Is raising beef cattle for me

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Anonymous

I am quite intrigued by the whole aspect of cattle farming. Never realized it was such a science. Here is my question. Could a novice raise a small herd on about 65 acres working another full time job and expect to make a small profit? The land was purchased as an investment. Not looking for an immediate return, but say in five years or so. I pose this question to you as you all are the experts. Thank you for your input.

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OP
A

Anonymous

If the pasture is any good, or can be brought up to a good quality, you would probably be better off by leasing it to someone to raise cattle on. The learning curve when you first start is awfully steep, you can learn from whoever is raising cattle on the land and not have the expense/worry/heart ache/problems that go along with it.

dunmovin farms

> I am quite intrigued by the whole
> aspect of cattle farming. Never
> realized it was such a science.
> Here is my question. Could a
> novice raise a small herd on about
> 65 acres working another full time
> job and expect to make a small
> profit? The land was purchased as
> an investment. Not looking for an
> immediate return, but say in five
> years or so. I pose this question
> to you as you all are the experts.
> Thank you for your input.
 
OP
A

Anonymous

Your attitude and understanding of the time frame makes me lean to yes you can make a small profit if you are careful.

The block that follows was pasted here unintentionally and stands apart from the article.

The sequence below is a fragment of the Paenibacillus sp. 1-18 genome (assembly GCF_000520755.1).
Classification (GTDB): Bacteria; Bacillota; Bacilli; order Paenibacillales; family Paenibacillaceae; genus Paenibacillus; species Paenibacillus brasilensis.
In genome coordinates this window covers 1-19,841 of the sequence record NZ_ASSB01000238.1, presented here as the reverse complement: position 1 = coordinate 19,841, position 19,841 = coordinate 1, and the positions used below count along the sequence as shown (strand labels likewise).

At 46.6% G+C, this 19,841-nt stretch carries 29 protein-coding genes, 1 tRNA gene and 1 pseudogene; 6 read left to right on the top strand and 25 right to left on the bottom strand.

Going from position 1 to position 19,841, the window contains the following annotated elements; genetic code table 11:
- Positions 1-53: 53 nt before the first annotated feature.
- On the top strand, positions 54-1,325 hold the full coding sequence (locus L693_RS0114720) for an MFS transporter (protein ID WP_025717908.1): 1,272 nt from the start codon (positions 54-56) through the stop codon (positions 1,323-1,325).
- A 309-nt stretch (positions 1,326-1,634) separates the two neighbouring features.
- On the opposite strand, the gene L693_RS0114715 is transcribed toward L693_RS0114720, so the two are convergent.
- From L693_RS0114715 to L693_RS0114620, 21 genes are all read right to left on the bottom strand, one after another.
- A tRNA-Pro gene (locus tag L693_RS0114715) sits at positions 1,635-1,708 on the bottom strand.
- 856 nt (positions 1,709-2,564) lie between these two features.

Dun makes a good point about leasing the grass being easier, but some people really enjoy what we consider the grunt work of cattle.

If you are serious, I would form an alliance with an established producer who will sell you good cattle and provide some guidance. Don't consider Joe the guy down the lane that buys and sells at the local sales barn an established producer. Even if he has done that for 30 years. Even the breeder who has an annual sale with status quo buyers wouldn't be the best choice. You need someone who is progressive and can change with the markets and weather.

First step is to get the grass and fences ready. Understand numbers of cows per acre and when will they need to be fed. Good grass and management will allow longer grazing, less work and better return per head, but not necessarilly per acre.

On a small operation you will be better served if you can market calves with another producer with similar cattle, perhaps even the producer you bought from.

I offer these services, but only on a purebred basis. I have customers in Canada and the States with crossbred cattle that will sell top quality stock, but marketing would be difficult if the distance is too far.

Jason Trowbridge Southern Angus Farms Alberta Canada

[email protected]
 
OP
A

Anonymous

Excellent advice, as usual, from Dunmovin and Jason.

You might also consider the positive tax advantages of using this land in an agricultural business.

> I am quite intrigued by the whole
> aspect of cattle farming. Never
> realized it was such a science.
> Here is my question. Could a
> novice raise a small herd on about
> 65 acres working another full time
> job and expect to make a small
> profit? The land was purchased as
> an investment. Not looking for an
> immediate return, but say in five
> years or so. I pose this question
> to you as you all are the experts.
> Thank you for your input.
 
OP
A

Anonymous

> If you lived close to dunmovin, maybe. but my answer is no, I do it bacause I love those cows but even using them to eat the hay that I can't sell to my horse customers. Hay that I need to get off the free ground I bale to keep it from turning into brush on the absentee owners. It is a marginal program( cow/calf).I would be better off spending the time I devote to the cattle flipping burgers and collecting a check.

[email protected]
 

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